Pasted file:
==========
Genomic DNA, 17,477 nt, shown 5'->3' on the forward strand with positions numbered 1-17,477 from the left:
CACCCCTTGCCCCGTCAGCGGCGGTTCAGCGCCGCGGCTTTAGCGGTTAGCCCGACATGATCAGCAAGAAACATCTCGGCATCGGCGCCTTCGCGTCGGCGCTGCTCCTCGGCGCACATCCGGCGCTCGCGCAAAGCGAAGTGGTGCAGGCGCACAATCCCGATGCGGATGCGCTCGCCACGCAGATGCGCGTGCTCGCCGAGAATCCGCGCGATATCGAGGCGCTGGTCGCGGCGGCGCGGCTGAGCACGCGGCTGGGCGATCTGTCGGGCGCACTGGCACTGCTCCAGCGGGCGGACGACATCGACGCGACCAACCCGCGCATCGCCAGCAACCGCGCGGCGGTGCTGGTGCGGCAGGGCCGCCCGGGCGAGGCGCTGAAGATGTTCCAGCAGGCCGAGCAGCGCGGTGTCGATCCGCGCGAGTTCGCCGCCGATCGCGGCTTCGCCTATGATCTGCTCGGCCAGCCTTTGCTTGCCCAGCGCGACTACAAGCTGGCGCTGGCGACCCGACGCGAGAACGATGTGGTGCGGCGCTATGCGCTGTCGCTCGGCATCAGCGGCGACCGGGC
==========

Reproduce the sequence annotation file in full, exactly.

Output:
Genomic DNA, 17,477 nt, shown 5'->3' on the forward strand with positions numbered 1-17,477 from the left:
CACCCCTTGCCCCGTCAGCGGCGGTTCAGCGCCGCGGCTTTAGCGGTTAGCCCGACATGATCAGCAAGAAACATCTCGGCATCGGCGCCTTCGCGTCGGCGCTGCTCCTCGGCGCACATCCGGCGCTCGCGCAAAGCGAAGTGGTGCAGGCGCACAATCCCGATGCGGATGCGCTCGCCACGCAGATGCGCGTGCTCGCCGAGAATCCGCGCGATATCGAGGCGCTGGTCGCGGCGGCGCGGCTGAGCACGCGGCTGGGCGATCTGTCGGGCGCACTGGCACTGCTCCAGCGGGCGGACGACATCGACGCGACCAACCCGCGCATCGCCAGCAACCGCGCGGCGGTGCTGGTGCGGCAGGGCCGCCCGGGCGAGGCGCTGAAGATGTTCCAGCAGGCCGAGCAGCGCGGTGTCGATCCGCGCGAGTTCGCCGCCGATCGCGGCTTCGCCTATGATCTGCTCGGCCAGCCTTTGCTTGCCCAGCGCGACTACAAGCTGGCGCTGGCGACCCGACGCGAGAACGATGTGGTGCGGCGCTATGCGCTGTCGCTCGGCATCAGCGGCGACCGGGC